(a) Microbial community profiles of the most abundant 20 metagenome bins in Hibernia, Thebaud and Terra Nova summer and winter microcosms. Treatments are SW plus oil (light blue) at 5 or 7 days and 42 days; oil with dispersant (light purple) at 5 or 7 days and 42 days; and dispersant only (dark white) at 42 days. Summer microcosms were killed at 5 and 42 days and winter microcosms were killed at 7 and 42 days. Each color represent a taxon, each delimited box represent a bin and each column represent a sample. Bin identities are listed below each of their corresponding taxonomic assignment. (b) Microbial community profiles of Alcanivorax bins found in Hibernia, Thebaud and Terra Nova summer and winter microcosms. Treatments are SW plus oil (light blue) at 5 or 7 days and 42 days; oil with dispersant (light purple) at 5 or 7 days and 42 days; and dispersant only (light pink) at 42 days. Summer microcosms were killed at 5 and 42 days and winter microcosms were killed at 7 and 42 days. Each color represents an Alcanivorax metagenome bin. (c) Microbial community profiles of Marinobacter bins found in Hibernia, Thebaud and Terra Nova summer and winter microcosms. Treatments are SW plus oil (light blue) at 5 or 7 days and 42 days; oil with dispersant (light purple) at 5 or 7 days and 42 days; and dispersant only (light pink) at 42 days. Summer microcosms were killed at 5 and 42 days and winter microcosms were killed at 7 and 42 days. Each color represents a Marinobacter metagenome bin and each column represents a sample.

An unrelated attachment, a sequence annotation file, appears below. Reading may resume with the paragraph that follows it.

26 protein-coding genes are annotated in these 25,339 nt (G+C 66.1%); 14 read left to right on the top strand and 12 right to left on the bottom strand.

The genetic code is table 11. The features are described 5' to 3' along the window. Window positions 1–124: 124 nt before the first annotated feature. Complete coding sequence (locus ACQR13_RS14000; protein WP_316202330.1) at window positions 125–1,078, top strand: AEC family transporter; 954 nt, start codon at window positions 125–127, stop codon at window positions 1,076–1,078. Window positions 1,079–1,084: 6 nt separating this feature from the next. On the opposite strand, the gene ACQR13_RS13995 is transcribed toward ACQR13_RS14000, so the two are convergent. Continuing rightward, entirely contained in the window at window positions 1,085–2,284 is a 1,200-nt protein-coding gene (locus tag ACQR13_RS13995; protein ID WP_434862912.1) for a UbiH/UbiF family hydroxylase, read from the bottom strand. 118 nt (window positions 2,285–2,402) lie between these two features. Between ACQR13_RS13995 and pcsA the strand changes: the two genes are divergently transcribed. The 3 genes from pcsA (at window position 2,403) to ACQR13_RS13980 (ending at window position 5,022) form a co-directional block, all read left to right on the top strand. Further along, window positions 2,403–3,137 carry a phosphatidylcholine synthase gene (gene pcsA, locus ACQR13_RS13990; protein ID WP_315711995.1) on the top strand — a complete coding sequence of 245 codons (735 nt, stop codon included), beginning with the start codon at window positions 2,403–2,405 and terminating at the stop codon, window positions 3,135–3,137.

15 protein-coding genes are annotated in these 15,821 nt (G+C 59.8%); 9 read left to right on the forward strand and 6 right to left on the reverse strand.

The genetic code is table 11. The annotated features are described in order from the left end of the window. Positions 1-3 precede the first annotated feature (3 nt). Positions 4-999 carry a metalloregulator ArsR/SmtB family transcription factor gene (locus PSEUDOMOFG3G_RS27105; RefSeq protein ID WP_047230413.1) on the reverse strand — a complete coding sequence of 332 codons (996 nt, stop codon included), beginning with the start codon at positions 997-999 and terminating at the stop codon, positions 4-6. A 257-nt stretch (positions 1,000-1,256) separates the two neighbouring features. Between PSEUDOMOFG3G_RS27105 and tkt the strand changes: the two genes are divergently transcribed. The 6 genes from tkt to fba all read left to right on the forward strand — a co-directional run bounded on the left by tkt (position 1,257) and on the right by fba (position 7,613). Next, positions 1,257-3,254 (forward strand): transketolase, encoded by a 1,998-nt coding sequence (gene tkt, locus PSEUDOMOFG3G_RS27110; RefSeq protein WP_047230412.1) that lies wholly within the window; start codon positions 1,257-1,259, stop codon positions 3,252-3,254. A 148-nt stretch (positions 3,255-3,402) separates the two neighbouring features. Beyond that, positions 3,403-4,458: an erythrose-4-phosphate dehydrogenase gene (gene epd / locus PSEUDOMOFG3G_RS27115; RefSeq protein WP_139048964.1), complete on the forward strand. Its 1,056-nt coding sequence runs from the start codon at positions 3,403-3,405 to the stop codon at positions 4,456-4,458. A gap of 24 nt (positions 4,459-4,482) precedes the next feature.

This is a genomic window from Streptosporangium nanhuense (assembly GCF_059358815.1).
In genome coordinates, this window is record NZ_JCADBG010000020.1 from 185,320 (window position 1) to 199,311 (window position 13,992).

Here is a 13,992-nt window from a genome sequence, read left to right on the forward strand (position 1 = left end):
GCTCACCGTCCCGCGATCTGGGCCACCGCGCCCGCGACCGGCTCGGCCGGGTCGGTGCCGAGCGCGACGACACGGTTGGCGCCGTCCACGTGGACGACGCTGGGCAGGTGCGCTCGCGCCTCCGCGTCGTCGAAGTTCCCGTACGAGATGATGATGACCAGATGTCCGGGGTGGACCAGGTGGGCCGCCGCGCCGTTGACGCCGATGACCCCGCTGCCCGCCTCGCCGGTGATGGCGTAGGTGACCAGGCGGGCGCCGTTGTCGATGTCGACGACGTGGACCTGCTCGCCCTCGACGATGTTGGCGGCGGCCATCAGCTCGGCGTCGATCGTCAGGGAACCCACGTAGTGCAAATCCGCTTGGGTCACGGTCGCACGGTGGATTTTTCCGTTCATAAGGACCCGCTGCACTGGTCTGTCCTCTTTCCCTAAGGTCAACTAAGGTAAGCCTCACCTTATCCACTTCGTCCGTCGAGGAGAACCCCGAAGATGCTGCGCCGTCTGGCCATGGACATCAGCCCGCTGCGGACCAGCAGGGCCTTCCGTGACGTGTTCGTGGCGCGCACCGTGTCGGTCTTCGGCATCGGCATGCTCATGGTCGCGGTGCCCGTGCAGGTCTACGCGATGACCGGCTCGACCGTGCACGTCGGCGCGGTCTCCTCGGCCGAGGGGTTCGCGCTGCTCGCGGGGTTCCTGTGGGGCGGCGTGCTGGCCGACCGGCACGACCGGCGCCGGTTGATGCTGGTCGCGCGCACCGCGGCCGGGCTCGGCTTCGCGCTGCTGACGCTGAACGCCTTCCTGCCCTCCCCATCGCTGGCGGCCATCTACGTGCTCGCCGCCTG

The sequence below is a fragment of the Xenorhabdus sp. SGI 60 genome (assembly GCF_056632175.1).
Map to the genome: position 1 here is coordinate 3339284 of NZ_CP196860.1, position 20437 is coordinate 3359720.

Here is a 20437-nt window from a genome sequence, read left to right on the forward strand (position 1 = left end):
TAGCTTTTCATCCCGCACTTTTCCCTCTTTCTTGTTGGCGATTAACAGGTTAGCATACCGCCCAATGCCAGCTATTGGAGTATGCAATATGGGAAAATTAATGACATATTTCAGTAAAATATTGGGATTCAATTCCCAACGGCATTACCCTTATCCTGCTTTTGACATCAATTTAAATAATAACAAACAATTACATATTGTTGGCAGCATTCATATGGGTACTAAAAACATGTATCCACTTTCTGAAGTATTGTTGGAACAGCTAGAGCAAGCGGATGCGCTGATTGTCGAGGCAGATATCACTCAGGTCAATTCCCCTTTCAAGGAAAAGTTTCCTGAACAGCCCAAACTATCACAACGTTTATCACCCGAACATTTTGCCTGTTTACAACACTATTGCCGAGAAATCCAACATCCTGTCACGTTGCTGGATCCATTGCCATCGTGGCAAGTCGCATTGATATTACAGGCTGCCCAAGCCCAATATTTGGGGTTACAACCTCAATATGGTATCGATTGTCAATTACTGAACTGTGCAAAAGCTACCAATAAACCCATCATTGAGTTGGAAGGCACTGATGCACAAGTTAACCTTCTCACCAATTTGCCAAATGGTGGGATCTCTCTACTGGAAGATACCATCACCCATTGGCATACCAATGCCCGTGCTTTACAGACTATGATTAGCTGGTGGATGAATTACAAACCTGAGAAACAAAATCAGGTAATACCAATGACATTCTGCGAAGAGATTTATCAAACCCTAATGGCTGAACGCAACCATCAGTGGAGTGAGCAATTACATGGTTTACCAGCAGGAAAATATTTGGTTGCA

Glaciecola was observed in tandem with either a Pseudoalteromonas (Terra Nova; winter with dispersant) or an Alteromonas (Terra Nova and Thebaud at 5/7 days with oil and oil with dispersant) bin. Alteromonas species are metabolic generalists capable of rapidly adapting to environmental disturbances (reviewed in Dang and Lovell (2016)) and were also seen (Hazen et al., 2010; Valentine et al., 2010; Dang and Lovell, 2016) and isolated (Gutierrez et al., 2013) in the DWH water column. Glaciecola and Pseudoalteromonas are associated with biodegradation in cold environments (Yakimov et al., 2004; Deppe et al., 2005; Brakstad and Kristin, 2006), which our data supports, as Pseudoalteromonas thrived in crude oil with dispersant at Hibernia and Terra Nova in the winter. Glaciecola was also well represented in the winter at these two locations, but seemed to be more successful in the summer.